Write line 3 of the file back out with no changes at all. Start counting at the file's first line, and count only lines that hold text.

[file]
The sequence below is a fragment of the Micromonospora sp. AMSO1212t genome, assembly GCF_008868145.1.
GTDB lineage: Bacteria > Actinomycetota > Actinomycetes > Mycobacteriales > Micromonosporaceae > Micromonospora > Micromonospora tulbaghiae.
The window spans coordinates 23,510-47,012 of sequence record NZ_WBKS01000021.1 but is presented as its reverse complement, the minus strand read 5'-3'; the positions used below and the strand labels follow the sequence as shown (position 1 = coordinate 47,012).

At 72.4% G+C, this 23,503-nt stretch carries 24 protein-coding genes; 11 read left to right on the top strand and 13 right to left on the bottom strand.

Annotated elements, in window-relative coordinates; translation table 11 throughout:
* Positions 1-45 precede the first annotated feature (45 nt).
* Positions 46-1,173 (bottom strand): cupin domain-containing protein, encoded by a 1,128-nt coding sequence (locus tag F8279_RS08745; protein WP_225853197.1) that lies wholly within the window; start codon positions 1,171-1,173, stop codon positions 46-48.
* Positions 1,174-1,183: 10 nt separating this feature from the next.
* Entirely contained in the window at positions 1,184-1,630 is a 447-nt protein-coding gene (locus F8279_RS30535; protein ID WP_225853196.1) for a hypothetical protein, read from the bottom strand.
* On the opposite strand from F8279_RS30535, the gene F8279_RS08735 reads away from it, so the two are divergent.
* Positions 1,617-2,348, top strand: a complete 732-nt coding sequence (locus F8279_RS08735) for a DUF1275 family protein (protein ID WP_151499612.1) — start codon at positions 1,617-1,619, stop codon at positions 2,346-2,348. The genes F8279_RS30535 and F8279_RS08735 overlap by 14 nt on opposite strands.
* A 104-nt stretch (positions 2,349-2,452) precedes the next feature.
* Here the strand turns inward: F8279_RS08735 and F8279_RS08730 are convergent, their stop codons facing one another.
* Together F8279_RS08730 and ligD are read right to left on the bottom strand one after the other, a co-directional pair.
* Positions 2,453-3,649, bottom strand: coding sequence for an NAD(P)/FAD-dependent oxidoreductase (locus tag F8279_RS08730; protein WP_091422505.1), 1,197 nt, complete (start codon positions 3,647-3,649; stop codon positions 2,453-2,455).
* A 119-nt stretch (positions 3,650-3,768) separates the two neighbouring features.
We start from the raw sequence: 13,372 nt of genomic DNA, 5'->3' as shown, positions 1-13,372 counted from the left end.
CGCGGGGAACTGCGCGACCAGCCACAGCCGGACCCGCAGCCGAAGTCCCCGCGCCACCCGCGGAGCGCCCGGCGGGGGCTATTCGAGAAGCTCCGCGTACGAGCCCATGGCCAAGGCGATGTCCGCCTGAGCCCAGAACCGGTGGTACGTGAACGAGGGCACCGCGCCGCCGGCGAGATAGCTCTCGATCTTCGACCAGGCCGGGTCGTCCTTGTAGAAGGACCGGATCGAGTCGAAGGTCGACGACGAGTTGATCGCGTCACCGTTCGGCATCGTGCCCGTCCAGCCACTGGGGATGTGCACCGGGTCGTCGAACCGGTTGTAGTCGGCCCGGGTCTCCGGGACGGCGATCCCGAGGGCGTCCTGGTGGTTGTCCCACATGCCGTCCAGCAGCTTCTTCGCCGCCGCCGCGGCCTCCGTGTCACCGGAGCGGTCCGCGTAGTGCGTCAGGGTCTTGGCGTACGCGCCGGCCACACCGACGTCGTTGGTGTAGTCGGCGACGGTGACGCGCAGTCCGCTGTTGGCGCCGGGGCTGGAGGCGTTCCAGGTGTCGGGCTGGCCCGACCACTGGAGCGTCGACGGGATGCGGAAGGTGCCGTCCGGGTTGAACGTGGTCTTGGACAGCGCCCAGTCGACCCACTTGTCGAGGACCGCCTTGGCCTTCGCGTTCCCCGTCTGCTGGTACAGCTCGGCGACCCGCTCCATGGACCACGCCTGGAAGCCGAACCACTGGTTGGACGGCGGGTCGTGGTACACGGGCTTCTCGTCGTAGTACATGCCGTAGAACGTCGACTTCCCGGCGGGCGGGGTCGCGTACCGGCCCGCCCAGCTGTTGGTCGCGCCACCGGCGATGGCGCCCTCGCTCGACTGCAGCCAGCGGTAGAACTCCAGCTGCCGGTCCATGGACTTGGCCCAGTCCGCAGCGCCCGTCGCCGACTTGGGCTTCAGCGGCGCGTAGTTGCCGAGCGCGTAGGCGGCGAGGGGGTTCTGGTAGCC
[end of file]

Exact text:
The window spans coordinates 23,510-47,012 of sequence record NZ_WBKS01000021.1 but is presented as its reverse complement, the minus strand read 5'-3'; the positions used below and the strand labels follow the sequence as shown (position 1 = coordinate 47,012).